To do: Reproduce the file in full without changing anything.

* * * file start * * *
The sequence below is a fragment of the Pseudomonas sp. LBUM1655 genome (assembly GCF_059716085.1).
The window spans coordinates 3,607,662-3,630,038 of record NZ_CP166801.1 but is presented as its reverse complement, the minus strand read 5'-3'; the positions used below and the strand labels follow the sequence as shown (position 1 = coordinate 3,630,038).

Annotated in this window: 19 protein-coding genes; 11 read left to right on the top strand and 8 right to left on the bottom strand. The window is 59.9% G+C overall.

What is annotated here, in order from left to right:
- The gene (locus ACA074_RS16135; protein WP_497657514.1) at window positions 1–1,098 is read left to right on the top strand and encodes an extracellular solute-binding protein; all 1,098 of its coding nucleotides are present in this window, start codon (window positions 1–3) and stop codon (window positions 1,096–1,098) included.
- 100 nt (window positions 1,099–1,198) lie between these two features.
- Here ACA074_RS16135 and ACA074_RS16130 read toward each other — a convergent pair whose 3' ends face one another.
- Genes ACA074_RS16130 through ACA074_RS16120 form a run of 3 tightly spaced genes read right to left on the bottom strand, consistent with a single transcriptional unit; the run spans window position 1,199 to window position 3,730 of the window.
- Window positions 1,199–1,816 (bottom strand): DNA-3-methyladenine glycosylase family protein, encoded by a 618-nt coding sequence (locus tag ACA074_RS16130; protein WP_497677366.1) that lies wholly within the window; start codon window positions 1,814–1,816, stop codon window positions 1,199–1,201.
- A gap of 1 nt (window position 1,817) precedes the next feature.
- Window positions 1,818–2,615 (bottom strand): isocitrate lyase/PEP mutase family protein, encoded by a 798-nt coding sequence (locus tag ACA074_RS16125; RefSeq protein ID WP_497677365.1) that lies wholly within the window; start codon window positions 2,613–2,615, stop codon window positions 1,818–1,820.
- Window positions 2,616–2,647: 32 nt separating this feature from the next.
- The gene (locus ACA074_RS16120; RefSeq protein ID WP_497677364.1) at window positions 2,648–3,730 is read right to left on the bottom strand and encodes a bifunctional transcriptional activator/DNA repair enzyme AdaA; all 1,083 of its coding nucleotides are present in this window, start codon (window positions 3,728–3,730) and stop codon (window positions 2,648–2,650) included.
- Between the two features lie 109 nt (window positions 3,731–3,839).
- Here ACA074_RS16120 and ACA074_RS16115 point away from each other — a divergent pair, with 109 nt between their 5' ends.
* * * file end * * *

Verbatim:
The sequence below is a fragment of the Pseudomonas sp. LBUM1655 genome (assembly GCF_059716085.1).
The window spans coordinates 3,607,662-3,630,038 of record NZ_CP166801.1 but is presented as its reverse complement, the minus strand read 5'-3'; the positions used below and the strand labels follow the sequence as shown (position 1 = coordinate 3,630,038).

Annotated in this window: 19 protein-coding genes; 11 read left to right on the top strand and 8 right to left on the bottom strand. The window is 59.9% G+C overall.

What is annotated here, in order from left to right:
- The gene (locus ACA074_RS16135; protein WP_497657514.1) at window positions 1–1,098 is read left to right on the top strand and encodes an extracellular solute-binding protein; all 1,098 of its coding nucleotides are present in this window, start codon (window positions 1–3) and stop codon (window positions 1,096–1,098) included.
- 100 nt (window positions 1,099–1,198) lie between these two features.
- Here ACA074_RS16135 and ACA074_RS16130 read toward each other — a convergent pair whose 3' ends face one another.
- Genes ACA074_RS16130 through ACA074_RS16120 form a run of 3 tightly spaced genes read right to left on the bottom strand, consistent with a single transcriptional unit; the run spans window position 1,199 to window position 3,730 of the window.
- Window positions 1,199–1,816 (bottom strand): DNA-3-methyladenine glycosylase family protein, encoded by a 618-nt coding sequence (locus tag ACA074_RS16130; protein WP_497677366.1) that lies wholly within the window; start codon window positions 1,814–1,816, stop codon window positions 1,199–1,201.
- A gap of 1 nt (window position 1,817) precedes the next feature.
- Window positions 1,818–2,615 (bottom strand): isocitrate lyase/PEP mutase family protein, encoded by a 798-nt coding sequence (locus tag ACA074_RS16125; RefSeq protein ID WP_497677365.1) that lies wholly within the window; start codon window positions 2,613–2,615, stop codon window positions 1,818–1,820.
- Window positions 2,616–2,647: 32 nt separating this feature from the next.
- The gene (locus ACA074_RS16120; RefSeq protein ID WP_497677364.1) at window positions 2,648–3,730 is read right to left on the bottom strand and encodes a bifunctional transcriptional activator/DNA repair enzyme AdaA; all 1,083 of its coding nucleotides are present in this window, start codon (window positions 3,728–3,730) and stop codon (window positions 2,648–2,650) included.
- Between the two features lie 109 nt (window positions 3,731–3,839).
- Here ACA074_RS16120 and ACA074_RS16115 point away from each other — a divergent pair, with 109 nt between their 5' ends.